The Perseids giving it their all in 2013. (Photo: the very honest man/Flickr)

The best show of the summer is still in the sky! Due to the constant churn of Earthly media coverage, it may seem like the Perseids are so yesterday. But space stops for no news cycle, and if you’ve been sleeping on this meteor shower, you’ve got another chance to spot it before it slows to a dribble. If your 4 a.m. is free, this is a great way to use it.

The how-to is easy enough: go somewhere as far as possible from light pollution, lie on your back, let your eyes adjust to the dark, and wait. If conditions are right, you’ll soon be treated to nature’s premiere space dust spectacular. Even if you can’t get out of the city, stay away from streetlights and you still might catch a few, NASA’s Bill Cooke told Business Insider.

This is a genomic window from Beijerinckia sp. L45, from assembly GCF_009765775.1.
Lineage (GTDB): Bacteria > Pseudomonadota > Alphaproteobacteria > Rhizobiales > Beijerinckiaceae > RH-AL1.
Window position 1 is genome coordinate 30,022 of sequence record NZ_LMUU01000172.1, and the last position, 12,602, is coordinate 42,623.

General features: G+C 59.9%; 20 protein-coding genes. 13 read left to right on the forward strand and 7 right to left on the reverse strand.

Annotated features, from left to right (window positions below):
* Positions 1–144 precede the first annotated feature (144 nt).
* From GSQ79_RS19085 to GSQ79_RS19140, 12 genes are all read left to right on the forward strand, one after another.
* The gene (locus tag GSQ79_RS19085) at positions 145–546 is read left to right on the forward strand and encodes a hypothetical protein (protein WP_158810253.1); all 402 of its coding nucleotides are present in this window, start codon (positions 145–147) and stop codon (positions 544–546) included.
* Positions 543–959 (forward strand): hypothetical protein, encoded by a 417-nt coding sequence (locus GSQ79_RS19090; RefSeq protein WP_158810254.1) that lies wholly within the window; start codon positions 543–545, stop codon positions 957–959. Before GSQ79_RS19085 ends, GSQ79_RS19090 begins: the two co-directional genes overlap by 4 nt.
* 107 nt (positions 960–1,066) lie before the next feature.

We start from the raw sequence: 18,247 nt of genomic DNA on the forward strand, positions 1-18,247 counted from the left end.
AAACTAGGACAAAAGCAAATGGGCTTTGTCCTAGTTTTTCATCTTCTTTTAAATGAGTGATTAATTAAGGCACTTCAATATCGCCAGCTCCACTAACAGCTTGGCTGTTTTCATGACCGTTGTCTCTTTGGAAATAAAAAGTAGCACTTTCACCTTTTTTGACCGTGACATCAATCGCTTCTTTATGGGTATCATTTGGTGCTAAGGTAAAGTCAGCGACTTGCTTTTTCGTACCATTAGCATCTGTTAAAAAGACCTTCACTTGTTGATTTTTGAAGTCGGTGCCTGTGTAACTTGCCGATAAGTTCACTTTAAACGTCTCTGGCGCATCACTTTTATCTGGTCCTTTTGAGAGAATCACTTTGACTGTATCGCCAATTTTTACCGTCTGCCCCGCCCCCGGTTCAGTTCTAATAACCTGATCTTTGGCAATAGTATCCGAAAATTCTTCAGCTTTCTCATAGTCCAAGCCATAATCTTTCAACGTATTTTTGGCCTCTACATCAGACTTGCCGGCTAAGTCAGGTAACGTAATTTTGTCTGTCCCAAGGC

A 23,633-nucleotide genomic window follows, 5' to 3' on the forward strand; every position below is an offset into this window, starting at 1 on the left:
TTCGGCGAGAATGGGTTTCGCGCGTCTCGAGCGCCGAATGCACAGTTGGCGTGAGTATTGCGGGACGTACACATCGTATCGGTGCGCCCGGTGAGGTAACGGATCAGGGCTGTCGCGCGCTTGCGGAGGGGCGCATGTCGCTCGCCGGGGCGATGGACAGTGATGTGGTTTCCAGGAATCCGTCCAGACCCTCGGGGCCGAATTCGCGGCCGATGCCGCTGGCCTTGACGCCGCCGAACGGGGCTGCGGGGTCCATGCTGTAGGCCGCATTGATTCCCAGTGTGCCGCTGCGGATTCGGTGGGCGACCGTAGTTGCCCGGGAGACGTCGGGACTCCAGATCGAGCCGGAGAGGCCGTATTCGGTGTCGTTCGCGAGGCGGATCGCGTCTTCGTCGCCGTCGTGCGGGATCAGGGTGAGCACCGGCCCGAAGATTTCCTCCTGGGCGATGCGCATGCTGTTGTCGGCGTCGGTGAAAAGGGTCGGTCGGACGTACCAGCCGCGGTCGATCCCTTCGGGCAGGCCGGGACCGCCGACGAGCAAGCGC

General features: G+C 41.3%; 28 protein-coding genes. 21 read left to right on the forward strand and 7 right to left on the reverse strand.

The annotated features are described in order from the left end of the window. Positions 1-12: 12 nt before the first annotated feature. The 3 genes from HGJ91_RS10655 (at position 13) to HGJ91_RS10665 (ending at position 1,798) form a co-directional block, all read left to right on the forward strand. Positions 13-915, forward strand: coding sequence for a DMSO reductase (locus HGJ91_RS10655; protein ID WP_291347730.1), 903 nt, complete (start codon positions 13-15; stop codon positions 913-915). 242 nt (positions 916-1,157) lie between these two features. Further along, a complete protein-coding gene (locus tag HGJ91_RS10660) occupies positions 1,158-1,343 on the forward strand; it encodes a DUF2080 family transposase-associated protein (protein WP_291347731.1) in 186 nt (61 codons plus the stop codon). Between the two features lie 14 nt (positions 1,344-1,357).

A Perseid one-ups the whole galaxy over the Very Large Telescope in Chile in 2010. (Photo: European Southern Observatory/WikiCommons CC BY 4.0)

The Perseids are snips from the tail of comet Swift-Tuttle, which sheds debris as it orbits the Solar System. When the Earth revolves into the comet’s trail, this dust passes through our atmosphere and crackles into a zingy light show. This year’s performance is particularly spectacular because the moon is in its darker phases, and won’t drown out the rest of the players.

Past nights have been magnificent, and tonight might be the best of all. Go ahead, set your alarm right now.

A lone Perseid streaks through Cassiopeia. (Photo: John Flannery/Flickr)

Every day, we track down a fleeting wonder—something amazing that’s only happening right now. Have a tip for us? Tell us about it! Send your temporary miracles to